Shutting down South Africa’s 2G networks to make way for newer technology is no small task as many businesses with legacy machine-to-machine and Internet of Things systems rely on it.
However, because of how starved they are for spectrum, Vodacom and MTN have told MyBroadband that they are looking at ways to turn off old 2G and 3G networks to focus on 4G and 5G technologies.
Radio frequency spectrum is raw capacity for the wireless portion of a cellular network that connects mobile devices to base stations.
Networks have explained that whatever additional spectrum they can get their hands on will allow them to improve 4G and 5G coverage and drive down mobile data prices in South Africa.
“In the absence of new spectrum, and having to use existing spectrum for legacy 2G technology, operators such as Vodacom need to build more base stations to cope with the continued growth in data traffic,” Vodacom stated.
“This was further accelerated by the COVID pandemic.”
A long-awaited spectrum auction managed by the Independent Communications Authority of South Africa (ICASA) is currently stalled due to legal action from Telkom and MTN.
ICASA has also warned that it does not intend to extend temporary radio frequency spectrum licences that were granted to network operators as part of the disaster regulations, issued in response to the National State of Disaster declared due to the COVID-19 pandemic.
This shortage of spectrum, together with the constantly increasing demand on their networks, put South Africa’s mobile operators in a position where they have to build more base stations in areas where they already have coverage to extend their network capacity.
“These factors are significant barriers to further reducing mobile data prices in the country,” said Vodacom.
“Operators such as Vodacom have not received any new spectrum in South Africa in over 15 years. In a spectrum constrained environment, valuable spectrum still needs to be used for legacy technologies such as 2G and cannot be ‘re-farmed’ for newer, more efficient technologies such as 4G.”
For this reason Vodacom and MTN are looking at ways to decrease South Africans’ reliance on older cellular technologies like 2G and 3G networks.
“2G technology, which is over 27 years old, was originally designed to enable mobile voice calls. It is not capable of providing mobile broadband services, which are critical to extending digital inclusion,” Vodacom said.
“While Vodacom would like to reduce the existing spectrum resources used to sustain the current 2G network, this will not be done without consideration for the millions of consumers, M2M (machine to machine) and IoT (Internet of Things) customers who rely on the 2G network due to the technology limitations of their current devices.”
Vodacom said that it has no immediate plans to turn off the 2G network for M2M and IoT customers specifically, as these devices are often deeply embedded in other infrastructure such as vehicles, utility plants, hospitals, and other mission critical infrastructure.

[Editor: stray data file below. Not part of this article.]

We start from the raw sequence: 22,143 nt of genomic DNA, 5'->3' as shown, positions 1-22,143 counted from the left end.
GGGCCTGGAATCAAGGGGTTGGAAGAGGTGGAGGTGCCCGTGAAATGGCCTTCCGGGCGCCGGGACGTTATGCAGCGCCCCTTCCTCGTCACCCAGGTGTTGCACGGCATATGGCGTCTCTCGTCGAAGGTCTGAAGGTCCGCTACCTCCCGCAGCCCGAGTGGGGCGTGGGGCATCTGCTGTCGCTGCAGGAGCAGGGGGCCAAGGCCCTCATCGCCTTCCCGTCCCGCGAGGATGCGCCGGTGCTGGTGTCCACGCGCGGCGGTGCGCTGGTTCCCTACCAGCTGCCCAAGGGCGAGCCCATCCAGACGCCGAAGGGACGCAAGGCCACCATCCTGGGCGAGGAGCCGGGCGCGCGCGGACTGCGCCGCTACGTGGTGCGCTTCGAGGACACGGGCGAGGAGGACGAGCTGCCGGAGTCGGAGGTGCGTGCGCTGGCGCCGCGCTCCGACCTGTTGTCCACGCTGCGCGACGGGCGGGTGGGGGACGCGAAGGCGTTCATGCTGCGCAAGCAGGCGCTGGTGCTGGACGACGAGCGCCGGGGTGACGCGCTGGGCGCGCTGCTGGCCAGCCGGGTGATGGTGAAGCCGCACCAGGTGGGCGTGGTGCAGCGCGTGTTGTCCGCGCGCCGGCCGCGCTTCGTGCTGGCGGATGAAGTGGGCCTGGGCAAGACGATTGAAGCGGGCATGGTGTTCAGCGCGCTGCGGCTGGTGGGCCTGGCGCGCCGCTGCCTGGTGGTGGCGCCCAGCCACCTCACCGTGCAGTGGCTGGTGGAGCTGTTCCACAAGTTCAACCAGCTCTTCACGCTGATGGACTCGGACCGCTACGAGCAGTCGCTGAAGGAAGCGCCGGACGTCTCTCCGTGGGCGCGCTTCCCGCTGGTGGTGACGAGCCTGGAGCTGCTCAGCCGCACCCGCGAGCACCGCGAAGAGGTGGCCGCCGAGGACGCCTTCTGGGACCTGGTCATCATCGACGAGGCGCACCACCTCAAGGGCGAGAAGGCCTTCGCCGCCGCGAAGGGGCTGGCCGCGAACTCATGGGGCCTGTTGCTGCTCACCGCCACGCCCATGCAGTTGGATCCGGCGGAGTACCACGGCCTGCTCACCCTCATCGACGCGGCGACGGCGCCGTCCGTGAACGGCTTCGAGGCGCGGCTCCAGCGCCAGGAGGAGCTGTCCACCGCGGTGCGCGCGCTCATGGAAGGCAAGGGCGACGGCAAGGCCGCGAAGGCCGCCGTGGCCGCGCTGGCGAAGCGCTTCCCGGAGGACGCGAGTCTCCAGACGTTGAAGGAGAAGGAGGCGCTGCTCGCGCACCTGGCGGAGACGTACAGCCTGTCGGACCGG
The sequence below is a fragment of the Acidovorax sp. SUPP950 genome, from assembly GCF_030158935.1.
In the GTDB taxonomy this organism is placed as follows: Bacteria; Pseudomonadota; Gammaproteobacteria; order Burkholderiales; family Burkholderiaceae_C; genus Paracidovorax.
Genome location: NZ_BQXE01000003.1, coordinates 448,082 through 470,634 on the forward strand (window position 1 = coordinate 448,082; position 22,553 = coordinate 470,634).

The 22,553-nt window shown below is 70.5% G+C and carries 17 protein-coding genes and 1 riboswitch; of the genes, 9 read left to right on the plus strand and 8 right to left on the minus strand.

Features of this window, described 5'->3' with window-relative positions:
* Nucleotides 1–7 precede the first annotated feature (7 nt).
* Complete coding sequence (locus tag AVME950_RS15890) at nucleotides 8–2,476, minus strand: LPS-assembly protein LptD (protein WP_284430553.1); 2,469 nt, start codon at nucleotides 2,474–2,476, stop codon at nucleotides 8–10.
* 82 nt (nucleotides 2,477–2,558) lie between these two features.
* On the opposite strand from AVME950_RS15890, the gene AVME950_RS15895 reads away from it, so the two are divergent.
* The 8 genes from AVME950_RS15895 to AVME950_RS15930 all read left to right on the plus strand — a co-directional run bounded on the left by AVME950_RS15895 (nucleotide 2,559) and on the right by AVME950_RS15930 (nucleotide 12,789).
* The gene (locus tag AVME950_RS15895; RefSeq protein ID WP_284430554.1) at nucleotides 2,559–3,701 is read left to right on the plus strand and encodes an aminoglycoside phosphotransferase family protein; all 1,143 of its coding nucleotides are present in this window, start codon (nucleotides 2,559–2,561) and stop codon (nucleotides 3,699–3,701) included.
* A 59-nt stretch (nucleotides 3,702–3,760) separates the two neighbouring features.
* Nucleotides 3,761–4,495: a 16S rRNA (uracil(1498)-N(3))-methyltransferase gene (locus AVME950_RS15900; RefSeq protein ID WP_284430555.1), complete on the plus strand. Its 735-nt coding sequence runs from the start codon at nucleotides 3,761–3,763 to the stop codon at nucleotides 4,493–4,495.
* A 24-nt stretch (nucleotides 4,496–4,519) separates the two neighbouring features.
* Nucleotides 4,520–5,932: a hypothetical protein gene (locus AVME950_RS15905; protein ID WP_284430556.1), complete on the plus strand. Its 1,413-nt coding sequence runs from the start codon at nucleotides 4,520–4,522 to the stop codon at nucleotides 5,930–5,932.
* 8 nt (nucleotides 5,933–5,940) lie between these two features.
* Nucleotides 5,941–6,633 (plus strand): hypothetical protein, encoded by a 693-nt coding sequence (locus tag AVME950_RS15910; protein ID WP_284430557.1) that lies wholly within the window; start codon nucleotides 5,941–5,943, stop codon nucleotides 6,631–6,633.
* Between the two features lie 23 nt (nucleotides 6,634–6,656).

“We are working together with our M2M and IoT customers to provide guidance on the medium term shutdown of the 2G network, which will provide them with sufficient time to upgrade their M2M and IoT modules to more efficient 4G technologies before the 2G network is entirely shutdown,” Vodacom told MyBroadband.
Where Vodacom would like to implement a quicker shutdown is for 2G voice services, which it said use significant existing spectrum resources inefficiently.
To help clients migrate off of their existing 2G-only devices, Vodacom said it is supporting the adoption of 4G devices for lower income customers. It will encourage adoption through the following initiatives:
- Low cost 4G smart feature phones, such as the Vodacom Vibe which retails for R279
- Increased device subsidies
- Monthly prepaid financing options for these devices to further increase affordability
Vodacom previously told MyBroadband that it wants to switch off its 2G network by 2024.
“Many operators across both developed and developing countries have already shutdown their legacy 2G networks. This has been made possible by intervention from their national regulatory bodies and governments,” Vodacom stated.
“The shutting down of the 2G network for consumers and thinning out of spectrum resources currently being used for 2G M2M and IoT services is crucial in ensuring South Africa accelerates digital inclusion and is able to realise its 4IR ambitions.”
Vodacom said new technologies such as 4G provide a better voice experience, are better suited to cope with the explosive growth in data traffic through the more efficient use of spectrum, enable the cost effective extension of mobile broadband coverage across the country, including rural communities, and are also more energy efficient.
MTN agreed with Vodacom that the spectrum auction needs to happen is quickly as possible, and said that it is also expects to eventually switch off its 2G network.
However, it will be several years yet before MTN switches off its 2G network.
“Therefore MTN is considering a 3G turnoff, prior to 2G turnoff in the future,” the operator said.
“Currently, LTE/4G is MTN’s dominant mobile technology which we expect continue to grow as capable handsets become even more prevalent in the market.”